At the same time, Mr. Musk has appeared to divert his attention from the car company, becoming involved an attempt to rescue children trapped in a cave in Thailand and feuding, again over Twitter, with a diver who took part in the rescue and criticized Mr. Musk’s efforts as a publicity stunt. That outburst brought comparisons to President Trump and criticism from an investor who told Mr. Musk in an open letter his actions were “shaking investor confidence” in Tesla.
After struggling for months to streamline two assembly lines inside its factory in Fremont, Calif., Tesla built a third line underneath a gigantic tent outside the plant’s walls in a bid to meet its Model 3 goals. With that line in operation, Tesla was able to produce 5,000 Model 3 sedans in seven days in late June, the rate at which Mr. Musk has said Tesla can be profitable.
The company has never reported an annual profit since its founding in 2003. Last week, as Tesla reported a $743 million loss for the second quarter, on revenue of $4 billion, Mr. Musk said his goal was to produce quarterly profits going forward.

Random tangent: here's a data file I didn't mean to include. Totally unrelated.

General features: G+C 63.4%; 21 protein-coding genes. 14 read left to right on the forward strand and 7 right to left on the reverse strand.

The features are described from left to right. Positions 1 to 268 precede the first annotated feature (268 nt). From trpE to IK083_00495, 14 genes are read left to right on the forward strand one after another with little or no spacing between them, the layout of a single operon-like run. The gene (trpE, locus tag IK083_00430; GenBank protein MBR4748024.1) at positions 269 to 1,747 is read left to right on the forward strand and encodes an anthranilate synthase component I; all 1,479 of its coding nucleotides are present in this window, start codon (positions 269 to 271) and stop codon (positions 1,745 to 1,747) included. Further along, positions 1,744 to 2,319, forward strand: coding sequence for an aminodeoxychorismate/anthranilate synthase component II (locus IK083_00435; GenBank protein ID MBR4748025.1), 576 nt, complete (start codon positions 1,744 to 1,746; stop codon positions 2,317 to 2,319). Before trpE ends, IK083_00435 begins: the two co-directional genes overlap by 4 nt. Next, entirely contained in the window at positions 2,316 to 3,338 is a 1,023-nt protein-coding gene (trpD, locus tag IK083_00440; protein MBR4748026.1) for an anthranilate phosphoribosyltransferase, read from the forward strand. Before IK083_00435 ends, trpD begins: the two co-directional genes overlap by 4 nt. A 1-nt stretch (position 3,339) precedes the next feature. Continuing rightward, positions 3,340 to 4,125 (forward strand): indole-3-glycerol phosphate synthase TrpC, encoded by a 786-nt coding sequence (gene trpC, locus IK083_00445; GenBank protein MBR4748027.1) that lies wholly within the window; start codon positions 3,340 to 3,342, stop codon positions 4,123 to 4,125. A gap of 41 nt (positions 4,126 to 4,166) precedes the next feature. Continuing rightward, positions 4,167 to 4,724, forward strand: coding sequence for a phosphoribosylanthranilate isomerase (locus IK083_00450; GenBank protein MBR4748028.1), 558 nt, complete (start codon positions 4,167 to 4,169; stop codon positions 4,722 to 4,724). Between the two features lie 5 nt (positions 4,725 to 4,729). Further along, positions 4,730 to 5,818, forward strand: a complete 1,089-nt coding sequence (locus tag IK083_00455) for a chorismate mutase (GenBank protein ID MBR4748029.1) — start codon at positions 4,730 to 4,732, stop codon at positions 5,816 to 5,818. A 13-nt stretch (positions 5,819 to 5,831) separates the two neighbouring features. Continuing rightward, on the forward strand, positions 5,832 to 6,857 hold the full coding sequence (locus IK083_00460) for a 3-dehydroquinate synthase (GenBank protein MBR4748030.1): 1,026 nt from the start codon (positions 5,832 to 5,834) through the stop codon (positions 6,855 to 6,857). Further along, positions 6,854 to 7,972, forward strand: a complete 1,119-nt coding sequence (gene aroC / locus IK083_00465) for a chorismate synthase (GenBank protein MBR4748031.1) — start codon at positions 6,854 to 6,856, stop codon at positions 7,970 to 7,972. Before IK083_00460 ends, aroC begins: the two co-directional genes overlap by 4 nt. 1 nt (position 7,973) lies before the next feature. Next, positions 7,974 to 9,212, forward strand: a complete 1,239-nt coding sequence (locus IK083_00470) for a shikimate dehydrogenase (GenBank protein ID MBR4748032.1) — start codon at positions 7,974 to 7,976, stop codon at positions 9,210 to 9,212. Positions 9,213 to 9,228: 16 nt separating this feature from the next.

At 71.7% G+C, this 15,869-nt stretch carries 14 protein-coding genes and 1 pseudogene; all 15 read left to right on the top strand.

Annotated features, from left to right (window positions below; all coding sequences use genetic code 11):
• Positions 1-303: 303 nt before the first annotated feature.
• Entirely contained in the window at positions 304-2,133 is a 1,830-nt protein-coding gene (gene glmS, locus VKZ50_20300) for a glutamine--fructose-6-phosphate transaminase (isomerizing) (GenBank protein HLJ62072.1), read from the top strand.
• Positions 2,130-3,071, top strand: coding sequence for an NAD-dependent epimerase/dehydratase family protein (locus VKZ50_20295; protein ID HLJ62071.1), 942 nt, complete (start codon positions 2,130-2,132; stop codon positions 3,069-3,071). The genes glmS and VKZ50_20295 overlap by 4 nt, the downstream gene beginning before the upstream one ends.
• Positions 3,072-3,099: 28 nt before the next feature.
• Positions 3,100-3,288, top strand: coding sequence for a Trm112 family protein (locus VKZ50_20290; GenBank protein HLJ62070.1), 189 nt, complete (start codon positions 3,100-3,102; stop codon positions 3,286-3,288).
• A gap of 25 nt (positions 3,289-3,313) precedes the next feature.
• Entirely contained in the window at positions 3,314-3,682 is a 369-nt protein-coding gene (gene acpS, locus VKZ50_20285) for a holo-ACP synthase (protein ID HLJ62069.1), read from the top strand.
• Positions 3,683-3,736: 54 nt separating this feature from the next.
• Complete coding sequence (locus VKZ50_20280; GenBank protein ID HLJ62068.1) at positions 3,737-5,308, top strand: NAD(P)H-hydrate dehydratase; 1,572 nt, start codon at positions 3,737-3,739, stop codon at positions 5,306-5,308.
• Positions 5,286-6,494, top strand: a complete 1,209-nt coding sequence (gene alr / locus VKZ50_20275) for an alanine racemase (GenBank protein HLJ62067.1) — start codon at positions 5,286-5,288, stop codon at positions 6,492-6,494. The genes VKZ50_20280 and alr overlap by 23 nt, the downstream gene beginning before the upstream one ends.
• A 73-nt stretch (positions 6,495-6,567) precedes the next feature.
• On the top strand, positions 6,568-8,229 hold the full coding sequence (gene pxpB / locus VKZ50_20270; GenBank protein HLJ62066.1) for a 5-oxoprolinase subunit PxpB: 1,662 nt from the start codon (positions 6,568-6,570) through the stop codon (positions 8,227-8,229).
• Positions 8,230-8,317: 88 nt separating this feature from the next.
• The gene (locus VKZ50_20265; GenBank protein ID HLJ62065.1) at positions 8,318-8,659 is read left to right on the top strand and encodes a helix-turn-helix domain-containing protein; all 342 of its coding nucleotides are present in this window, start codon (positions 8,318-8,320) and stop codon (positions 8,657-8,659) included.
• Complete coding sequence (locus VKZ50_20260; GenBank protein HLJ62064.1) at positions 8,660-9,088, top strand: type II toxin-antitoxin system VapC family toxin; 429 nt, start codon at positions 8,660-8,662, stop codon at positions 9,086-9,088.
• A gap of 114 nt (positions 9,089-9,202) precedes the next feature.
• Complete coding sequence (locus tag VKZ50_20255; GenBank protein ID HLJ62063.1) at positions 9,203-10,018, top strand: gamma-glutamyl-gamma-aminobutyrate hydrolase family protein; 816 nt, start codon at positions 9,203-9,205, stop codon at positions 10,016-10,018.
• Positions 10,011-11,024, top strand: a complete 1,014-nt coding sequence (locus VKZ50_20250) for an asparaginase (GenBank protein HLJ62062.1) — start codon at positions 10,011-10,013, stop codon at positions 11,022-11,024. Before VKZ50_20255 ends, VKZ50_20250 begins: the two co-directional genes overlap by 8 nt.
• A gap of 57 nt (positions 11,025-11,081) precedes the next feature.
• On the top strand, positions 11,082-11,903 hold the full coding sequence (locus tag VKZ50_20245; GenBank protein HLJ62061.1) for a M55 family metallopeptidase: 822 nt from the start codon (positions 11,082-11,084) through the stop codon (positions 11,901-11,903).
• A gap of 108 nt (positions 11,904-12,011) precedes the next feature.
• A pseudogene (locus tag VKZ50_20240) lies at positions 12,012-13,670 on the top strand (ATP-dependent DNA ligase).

Still, there were signs of stress. The company said it used up more than $430 million of its remaining cash during the quarter, decreasing its cash supply to $2.2 billion. Tesla also noted that the amount it owed its suppliers ballooned in the quarter, which may have helped the company conserve cash. Its accounts payable, the balance-sheet item for yet-to-be-paid bills, totaled $3 billion at the end of the quarter, an increase of more than $425 million from the first quarter.
Mr. Levy, the analyst, said that even if Tesla went private, it would probably still need to borrow to pursue its plans for new models and new factories. “The question is whether they will have the same investor support,” he said. “As a private company with a lot of debt, the risk goes up.”
He characterized Mr. Musk’s management style as “unique.”
“There are a lot of unexpected surprises,” he said.